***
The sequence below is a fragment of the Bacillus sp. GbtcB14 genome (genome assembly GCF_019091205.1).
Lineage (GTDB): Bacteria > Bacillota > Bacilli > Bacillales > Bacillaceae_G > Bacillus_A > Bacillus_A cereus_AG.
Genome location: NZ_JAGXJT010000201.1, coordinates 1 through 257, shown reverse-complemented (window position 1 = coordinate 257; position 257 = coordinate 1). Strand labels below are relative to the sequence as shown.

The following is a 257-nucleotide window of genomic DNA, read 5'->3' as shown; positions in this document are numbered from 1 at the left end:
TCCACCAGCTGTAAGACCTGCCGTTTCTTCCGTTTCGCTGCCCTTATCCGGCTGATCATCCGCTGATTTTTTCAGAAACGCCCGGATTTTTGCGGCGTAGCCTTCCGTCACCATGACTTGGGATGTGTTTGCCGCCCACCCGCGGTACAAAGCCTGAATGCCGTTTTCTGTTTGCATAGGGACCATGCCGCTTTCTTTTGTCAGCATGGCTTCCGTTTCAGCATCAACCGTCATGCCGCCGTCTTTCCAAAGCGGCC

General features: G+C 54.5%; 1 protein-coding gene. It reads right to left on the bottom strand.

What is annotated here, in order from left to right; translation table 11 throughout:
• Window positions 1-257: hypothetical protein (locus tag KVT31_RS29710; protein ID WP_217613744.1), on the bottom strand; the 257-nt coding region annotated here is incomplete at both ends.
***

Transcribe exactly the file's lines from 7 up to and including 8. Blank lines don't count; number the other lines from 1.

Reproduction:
What is annotated here, in order from left to right; translation table 11 throughout:
• Window positions 1-257: hypothetical protein (locus tag KVT31_RS29710; protein ID WP_217613744.1), on the bottom strand; the 257-nt coding region annotated here is incomplete at both ends.